A second logo on the jersey is for a non-profit organisation launched seven years ago called Right To Play, creating a safe and healthier environment using tools learned through sport. The organisation is closely tied to High Road's goals for fair play and proper sportsmanship because it is designed to use sports to teach children healthy behaviours, life skills, improve health and the importance of sharing and looking after one another, much the way a professional team does in sporting environment. The objective is that children are taught good behaviours that they can begin to use outside of sport and in the real world.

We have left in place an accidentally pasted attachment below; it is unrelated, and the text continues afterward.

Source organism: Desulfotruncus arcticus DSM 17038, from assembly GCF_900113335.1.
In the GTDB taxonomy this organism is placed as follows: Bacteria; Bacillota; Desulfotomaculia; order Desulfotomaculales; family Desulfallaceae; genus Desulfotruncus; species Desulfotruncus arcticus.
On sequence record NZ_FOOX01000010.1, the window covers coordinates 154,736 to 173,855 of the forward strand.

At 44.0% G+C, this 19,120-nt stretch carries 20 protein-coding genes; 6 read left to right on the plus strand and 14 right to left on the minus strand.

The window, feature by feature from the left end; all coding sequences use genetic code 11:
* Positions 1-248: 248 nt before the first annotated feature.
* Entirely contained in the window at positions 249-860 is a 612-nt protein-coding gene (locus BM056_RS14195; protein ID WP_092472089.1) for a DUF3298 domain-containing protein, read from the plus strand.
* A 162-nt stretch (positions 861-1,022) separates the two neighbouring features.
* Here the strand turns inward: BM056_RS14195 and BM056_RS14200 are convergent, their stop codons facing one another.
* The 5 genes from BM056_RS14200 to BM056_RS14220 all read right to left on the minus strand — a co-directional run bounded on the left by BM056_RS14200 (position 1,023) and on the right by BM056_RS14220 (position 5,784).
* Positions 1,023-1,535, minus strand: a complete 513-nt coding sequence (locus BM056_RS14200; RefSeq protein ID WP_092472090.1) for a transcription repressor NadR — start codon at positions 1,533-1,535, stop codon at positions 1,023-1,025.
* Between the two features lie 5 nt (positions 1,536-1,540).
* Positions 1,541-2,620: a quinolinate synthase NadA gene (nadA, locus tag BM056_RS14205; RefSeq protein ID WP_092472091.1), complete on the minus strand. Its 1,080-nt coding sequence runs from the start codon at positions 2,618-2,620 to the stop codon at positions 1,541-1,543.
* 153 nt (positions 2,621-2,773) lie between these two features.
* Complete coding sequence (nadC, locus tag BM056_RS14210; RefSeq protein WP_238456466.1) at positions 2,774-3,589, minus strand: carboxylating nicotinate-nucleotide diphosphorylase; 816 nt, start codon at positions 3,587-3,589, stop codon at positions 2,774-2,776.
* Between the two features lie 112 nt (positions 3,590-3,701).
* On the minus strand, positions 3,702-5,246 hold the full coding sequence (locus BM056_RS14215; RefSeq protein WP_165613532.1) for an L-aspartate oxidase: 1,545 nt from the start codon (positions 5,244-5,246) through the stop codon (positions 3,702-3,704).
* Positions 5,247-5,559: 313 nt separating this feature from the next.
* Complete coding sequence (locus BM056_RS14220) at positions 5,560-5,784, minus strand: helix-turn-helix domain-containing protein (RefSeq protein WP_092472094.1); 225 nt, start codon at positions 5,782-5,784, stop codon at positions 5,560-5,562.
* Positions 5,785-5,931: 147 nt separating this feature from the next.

Right To Play is currently active in twenty-three countries effected by war, poverty and disease, with as many as eight thousand coaches recruited to work with four hundred thousand children world-wide. According to Stapleton, there is a strong connection between his team and the children's organisation because they both represent the start of positive change in their respective environments using their leadership to guide proper behavioural skills are insufficient. "There are two reasons that we are connected to High Road," said Right To Play representative, "First, the world doesn't need saving, it needs leadership, and second, cycling doesn't need saving, it needs leadership."
Read the 2007 T-Mobile Launch for more on the team's history.
For the full roster, see the Cyclingnews' teams database.